Associate Professor Sharon Mazer
As an internationally-renowned academic and professional theatre director, Professor Sharon Mazer has been at the forefront of developing UC's Theatre and Film Studies programme over the past sixteen years.
'I have come to the point where I can say that teaching has become a real source of pleasure,' she says. 'It is wonderful to be at the stage of my own development where I can approach each day's work – whether in the lecture theatre, seminar room, theatre studio, or in my office as a supervisor and advisor – with confidence and an enthusiasm that I feel is shared by the majority of our students as well as my colleagues and collaborators.'
Sharon believes this is largely due to the opportunity she has had to develop robust ways of working which successfully balance the intersecting disciplines of theatre, film and performance studies. 'As a result, Theatre and Film Studies at UC is recognised nationally and internationally for its unique teaching programme and the high quality of the graduates that emerge from here.'
Sharon's approach to teaching is to encourage students to work collaboratively in making scholarly and creative projects. 'As a lecturer, I present students with the building blocks of my disciplines based on my own training as a theatre and performance studies scholar and my professional experience as a theatre director. I also work to create a platform – a systematic intellectual framework and creative environment – for students to develop their own theories and practices.'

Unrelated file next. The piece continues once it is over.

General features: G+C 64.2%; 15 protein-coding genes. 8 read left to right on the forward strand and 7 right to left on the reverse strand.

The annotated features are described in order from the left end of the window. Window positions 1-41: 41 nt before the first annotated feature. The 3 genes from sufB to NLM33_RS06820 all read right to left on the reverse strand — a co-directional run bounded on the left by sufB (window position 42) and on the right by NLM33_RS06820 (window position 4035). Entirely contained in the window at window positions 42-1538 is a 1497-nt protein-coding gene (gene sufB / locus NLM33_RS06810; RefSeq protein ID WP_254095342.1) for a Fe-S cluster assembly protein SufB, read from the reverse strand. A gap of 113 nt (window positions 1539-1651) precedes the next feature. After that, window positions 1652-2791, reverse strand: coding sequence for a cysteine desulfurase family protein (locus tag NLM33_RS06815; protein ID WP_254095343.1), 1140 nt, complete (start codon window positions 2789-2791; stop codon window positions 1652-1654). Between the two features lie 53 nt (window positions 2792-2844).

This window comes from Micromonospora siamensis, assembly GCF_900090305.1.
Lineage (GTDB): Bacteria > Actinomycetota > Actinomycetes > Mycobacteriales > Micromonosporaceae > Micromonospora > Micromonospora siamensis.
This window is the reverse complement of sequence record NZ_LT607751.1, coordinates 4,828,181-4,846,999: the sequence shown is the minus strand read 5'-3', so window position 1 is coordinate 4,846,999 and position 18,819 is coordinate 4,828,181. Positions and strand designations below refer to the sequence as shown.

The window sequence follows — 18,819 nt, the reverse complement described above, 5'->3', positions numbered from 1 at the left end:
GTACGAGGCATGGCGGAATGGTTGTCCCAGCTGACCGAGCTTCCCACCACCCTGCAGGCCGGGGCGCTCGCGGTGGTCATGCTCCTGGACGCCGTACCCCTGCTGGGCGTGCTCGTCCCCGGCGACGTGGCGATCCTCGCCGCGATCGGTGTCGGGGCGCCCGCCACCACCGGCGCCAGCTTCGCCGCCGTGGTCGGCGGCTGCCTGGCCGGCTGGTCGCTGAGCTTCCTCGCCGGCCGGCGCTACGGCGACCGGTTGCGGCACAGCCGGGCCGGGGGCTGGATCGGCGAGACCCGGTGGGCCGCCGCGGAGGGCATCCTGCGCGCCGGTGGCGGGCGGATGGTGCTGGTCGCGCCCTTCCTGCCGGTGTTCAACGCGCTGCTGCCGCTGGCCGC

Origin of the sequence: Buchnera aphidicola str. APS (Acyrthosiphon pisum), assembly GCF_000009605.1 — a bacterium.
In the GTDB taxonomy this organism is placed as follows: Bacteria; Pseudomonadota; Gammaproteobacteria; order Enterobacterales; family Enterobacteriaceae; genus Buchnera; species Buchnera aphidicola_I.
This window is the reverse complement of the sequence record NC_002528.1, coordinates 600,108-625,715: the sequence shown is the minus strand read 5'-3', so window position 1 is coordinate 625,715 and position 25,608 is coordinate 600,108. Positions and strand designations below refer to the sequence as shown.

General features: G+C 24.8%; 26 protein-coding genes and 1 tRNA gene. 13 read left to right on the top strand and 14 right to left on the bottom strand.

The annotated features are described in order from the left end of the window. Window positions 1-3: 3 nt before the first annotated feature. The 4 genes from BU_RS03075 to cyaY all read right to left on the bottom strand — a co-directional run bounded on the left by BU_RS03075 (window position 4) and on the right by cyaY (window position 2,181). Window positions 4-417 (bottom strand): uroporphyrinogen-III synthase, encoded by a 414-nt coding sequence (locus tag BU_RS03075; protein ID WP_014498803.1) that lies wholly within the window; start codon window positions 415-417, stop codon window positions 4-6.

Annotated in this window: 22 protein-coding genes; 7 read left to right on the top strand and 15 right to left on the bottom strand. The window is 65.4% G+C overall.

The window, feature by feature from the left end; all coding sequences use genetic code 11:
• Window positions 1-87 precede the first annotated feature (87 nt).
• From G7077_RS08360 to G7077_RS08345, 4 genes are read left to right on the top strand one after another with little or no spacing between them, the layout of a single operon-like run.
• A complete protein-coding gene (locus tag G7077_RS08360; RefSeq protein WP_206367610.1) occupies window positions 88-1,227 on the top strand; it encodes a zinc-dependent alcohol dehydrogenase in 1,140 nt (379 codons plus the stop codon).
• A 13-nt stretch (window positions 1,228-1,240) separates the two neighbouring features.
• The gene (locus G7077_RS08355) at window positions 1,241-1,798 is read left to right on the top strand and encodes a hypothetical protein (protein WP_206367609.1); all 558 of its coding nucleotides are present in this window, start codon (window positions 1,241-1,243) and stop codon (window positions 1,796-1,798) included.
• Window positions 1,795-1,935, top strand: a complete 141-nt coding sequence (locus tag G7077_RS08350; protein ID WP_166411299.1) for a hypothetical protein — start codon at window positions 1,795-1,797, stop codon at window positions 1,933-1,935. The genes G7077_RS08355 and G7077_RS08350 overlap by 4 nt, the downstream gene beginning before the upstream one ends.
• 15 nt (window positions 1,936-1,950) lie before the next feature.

Alongside her teaching work, Sharon has, for the past ten years, been researching a range of Māori performance practices 'from Kapa Haka to Mika Haka, and from the kinds of performances offered to tourists to the way Atamira Dance Company brings together haka with contemporary European dance'.
By contrast, her first major publication was on professional wrestling. 'It was an article in TDR The Journal of Performance Studies, in 1989, and it was the first academic study of wrestling as a performance practice. Along with my book Professional Wrestling: Sport & Spectacle (University Press of Mississippi, 1998) and various other publications since, it has inspired a whole field of study internationally.'
Sharon arrived from the US in 1994. She laughs, 'actually, I applied for this job as a joke, and I only looked at a map to find out where I was going when I came here to interview. My expectation was that I'd be here for three or four years and then go back to New York, so I guess I'm a bit of an over-stayer'.
Perhaps one reason for 'over-staying' is the fact that Sharon enjoys her work so much. 'It's fun: sitting ringside at the wrestling, in the stands at Te Matatini, riding the bus with the tourists in Rotorua, watching Mika [the subject of a book project] perform his cabaret and in the theatre seeing Atamira dance.'
Sharon advises prospective students that Theatre and Film Studies at UC is 'not for the faint-hearted or the half-way committed. But for those who choose to take up the challenge of connecting theory and practice, to experiment in making performances and films, and to discover new ideas about art and culture in the process, the results can be exhilarating.'